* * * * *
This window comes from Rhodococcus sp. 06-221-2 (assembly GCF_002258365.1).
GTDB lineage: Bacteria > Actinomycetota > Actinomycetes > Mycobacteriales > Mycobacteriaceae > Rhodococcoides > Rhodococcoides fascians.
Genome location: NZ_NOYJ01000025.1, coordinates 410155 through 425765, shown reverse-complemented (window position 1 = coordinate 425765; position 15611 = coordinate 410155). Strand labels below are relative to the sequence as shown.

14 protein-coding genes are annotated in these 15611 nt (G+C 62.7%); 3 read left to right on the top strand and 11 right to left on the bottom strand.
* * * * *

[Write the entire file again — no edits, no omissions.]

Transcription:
This window comes from Rhodococcus sp. 06-221-2 (assembly GCF_002258365.1).
GTDB lineage: Bacteria > Actinomycetota > Actinomycetes > Mycobacteriales > Mycobacteriaceae > Rhodococcoides > Rhodococcoides fascians.
Genome location: NZ_NOYJ01000025.1, coordinates 410155 through 425765, shown reverse-complemented (window position 1 = coordinate 425765; position 15611 = coordinate 410155). Strand labels below are relative to the sequence as shown.

14 protein-coding genes are annotated in these 15611 nt (G+C 62.7%); 3 read left to right on the top strand and 11 right to left on the bottom strand.